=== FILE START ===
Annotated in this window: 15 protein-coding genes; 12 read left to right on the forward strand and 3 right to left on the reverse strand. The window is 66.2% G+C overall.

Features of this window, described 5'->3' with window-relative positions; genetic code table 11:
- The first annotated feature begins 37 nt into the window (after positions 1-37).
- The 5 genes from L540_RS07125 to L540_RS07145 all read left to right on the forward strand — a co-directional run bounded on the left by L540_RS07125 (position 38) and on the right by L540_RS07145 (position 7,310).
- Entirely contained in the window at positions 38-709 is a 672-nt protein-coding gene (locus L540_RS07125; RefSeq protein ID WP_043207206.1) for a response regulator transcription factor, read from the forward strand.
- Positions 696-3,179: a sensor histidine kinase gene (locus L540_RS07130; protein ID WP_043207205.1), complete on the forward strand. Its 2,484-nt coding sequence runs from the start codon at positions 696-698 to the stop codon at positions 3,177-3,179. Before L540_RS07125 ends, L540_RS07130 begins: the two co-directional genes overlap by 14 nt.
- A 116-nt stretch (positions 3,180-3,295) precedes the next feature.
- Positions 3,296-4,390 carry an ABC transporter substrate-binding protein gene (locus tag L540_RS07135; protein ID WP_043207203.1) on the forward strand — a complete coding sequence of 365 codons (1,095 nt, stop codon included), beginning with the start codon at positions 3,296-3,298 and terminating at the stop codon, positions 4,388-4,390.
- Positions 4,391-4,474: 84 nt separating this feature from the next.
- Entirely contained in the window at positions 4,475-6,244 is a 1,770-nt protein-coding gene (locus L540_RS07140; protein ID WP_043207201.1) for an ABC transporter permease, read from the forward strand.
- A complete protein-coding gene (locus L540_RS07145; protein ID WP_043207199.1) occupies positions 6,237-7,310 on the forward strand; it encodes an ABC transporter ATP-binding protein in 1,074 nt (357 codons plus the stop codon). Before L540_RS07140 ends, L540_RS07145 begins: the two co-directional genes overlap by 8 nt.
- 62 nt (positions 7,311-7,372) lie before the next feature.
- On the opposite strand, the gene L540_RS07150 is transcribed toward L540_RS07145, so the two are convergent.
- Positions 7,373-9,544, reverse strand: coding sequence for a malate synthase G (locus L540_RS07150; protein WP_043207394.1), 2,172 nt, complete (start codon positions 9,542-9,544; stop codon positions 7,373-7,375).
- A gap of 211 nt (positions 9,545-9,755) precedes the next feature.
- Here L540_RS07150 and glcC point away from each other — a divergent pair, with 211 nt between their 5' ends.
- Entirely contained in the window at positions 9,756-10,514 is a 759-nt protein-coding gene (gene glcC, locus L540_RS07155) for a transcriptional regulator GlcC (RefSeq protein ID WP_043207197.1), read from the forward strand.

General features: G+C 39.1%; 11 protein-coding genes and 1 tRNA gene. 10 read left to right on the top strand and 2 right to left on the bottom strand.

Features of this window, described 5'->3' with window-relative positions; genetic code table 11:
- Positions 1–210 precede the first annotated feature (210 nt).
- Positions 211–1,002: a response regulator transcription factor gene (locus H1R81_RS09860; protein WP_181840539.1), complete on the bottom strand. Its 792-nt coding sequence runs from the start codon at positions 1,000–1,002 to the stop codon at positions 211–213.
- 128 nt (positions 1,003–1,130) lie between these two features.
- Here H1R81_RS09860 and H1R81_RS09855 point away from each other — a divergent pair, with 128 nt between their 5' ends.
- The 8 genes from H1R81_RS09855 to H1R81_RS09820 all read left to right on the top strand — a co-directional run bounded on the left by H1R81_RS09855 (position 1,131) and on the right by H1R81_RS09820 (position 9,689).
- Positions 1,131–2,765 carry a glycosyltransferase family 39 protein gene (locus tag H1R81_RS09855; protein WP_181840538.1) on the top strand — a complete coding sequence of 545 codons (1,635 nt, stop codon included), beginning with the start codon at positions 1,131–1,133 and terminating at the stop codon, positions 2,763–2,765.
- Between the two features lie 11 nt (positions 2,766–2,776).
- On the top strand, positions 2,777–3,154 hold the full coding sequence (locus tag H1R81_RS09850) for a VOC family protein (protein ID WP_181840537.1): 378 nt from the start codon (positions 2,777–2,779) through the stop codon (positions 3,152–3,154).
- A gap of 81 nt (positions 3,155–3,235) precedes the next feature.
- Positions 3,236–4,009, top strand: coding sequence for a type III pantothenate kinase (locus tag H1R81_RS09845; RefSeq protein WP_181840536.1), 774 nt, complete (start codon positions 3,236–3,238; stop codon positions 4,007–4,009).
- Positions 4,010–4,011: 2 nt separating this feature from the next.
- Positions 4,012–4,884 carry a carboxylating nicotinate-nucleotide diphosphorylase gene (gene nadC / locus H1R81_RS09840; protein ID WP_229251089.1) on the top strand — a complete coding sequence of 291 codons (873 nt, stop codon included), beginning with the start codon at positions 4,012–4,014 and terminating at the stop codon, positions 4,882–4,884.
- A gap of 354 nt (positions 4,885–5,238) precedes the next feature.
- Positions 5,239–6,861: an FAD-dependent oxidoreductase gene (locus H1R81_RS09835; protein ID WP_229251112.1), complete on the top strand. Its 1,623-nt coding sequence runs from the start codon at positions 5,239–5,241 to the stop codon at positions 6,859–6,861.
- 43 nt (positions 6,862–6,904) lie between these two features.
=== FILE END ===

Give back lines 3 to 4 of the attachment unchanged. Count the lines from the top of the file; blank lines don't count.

- The first annotated feature begins 37 nt into the window (after positions 1-37).
- The 5 genes from L540_RS07125 to L540_RS07145 all read left to right on the forward strand — a co-directional run bounded on the left by L540_RS07125 (position 38) and on the right by L540_RS07145 (position 7,310).